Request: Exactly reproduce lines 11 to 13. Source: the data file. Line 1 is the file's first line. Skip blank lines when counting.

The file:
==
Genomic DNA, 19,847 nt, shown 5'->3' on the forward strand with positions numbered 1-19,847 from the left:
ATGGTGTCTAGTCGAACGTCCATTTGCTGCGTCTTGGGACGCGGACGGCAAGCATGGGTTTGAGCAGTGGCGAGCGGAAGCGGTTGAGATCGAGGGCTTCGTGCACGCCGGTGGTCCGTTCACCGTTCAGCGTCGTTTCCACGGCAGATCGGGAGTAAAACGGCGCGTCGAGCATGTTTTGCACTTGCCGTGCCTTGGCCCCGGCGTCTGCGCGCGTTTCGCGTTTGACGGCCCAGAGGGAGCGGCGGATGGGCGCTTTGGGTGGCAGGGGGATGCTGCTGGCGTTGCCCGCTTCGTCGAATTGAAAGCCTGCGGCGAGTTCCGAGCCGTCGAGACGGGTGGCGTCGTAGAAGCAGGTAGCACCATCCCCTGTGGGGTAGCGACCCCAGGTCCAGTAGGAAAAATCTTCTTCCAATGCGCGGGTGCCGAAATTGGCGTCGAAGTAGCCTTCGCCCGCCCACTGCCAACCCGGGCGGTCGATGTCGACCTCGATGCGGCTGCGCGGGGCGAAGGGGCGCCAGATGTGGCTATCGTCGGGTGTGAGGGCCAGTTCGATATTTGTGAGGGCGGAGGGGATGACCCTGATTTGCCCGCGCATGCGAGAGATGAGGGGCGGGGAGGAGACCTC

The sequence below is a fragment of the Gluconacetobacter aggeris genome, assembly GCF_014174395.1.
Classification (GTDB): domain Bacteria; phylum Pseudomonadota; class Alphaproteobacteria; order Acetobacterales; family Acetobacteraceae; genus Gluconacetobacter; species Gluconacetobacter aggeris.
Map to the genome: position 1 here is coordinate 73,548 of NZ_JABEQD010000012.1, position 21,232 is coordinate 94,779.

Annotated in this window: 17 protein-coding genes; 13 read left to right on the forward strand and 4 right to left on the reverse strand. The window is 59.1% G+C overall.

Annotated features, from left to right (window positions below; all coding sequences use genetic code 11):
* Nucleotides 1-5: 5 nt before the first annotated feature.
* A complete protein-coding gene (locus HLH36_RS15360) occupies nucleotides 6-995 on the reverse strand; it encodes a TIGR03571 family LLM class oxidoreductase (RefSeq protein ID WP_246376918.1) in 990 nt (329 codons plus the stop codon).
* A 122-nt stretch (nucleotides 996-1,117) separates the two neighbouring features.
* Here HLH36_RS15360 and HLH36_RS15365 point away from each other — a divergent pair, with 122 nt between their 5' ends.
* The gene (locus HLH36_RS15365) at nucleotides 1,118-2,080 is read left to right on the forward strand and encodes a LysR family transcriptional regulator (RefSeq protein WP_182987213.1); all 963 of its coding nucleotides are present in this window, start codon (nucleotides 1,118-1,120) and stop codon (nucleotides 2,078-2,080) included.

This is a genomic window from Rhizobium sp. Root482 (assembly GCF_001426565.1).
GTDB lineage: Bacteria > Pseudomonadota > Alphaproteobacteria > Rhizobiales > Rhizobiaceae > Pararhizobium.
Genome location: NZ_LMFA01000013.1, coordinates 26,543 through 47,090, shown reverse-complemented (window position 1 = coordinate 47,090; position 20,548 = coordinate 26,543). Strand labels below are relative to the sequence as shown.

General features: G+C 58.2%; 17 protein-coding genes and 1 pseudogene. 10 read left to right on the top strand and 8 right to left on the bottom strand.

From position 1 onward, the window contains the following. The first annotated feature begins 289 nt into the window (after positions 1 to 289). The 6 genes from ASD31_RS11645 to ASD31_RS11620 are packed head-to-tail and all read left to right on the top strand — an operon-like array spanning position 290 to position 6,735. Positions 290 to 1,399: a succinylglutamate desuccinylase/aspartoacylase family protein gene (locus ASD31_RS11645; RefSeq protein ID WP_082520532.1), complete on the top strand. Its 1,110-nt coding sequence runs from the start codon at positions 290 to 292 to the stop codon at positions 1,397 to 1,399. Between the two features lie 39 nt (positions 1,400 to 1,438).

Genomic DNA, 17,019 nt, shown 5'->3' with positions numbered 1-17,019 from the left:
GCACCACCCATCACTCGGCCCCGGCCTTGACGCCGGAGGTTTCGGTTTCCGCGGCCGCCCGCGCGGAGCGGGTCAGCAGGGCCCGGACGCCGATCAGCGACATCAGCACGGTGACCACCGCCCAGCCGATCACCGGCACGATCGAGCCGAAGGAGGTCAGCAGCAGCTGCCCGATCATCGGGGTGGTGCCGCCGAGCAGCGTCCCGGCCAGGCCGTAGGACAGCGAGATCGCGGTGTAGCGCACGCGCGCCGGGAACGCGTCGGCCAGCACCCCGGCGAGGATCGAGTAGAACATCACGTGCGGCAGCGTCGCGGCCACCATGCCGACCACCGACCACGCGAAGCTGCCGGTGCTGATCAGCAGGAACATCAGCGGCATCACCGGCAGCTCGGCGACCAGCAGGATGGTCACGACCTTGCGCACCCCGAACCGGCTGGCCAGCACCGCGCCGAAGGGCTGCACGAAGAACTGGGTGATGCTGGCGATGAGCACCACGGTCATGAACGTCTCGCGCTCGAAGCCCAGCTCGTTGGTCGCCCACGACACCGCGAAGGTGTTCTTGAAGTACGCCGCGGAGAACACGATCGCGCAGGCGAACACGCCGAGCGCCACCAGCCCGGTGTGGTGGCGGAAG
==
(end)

* Here HLH36_RS15360 and HLH36_RS15365 point away from each other — a divergent pair, with 122 nt between their 5' ends.
* The gene (locus HLH36_RS15365) at nucleotides 1,118-2,080 is read left to right on the forward strand and encodes a LysR family transcriptional regulator (RefSeq protein WP_182987213.1); all 963 of its coding nucleotides are present in this window, start codon (nucleotides 1,118-1,120) and stop codon (nucleotides 2,078-2,080) included.

This is a genomic window from Rhizobium sp. Root482 (assembly GCF_001426565.1).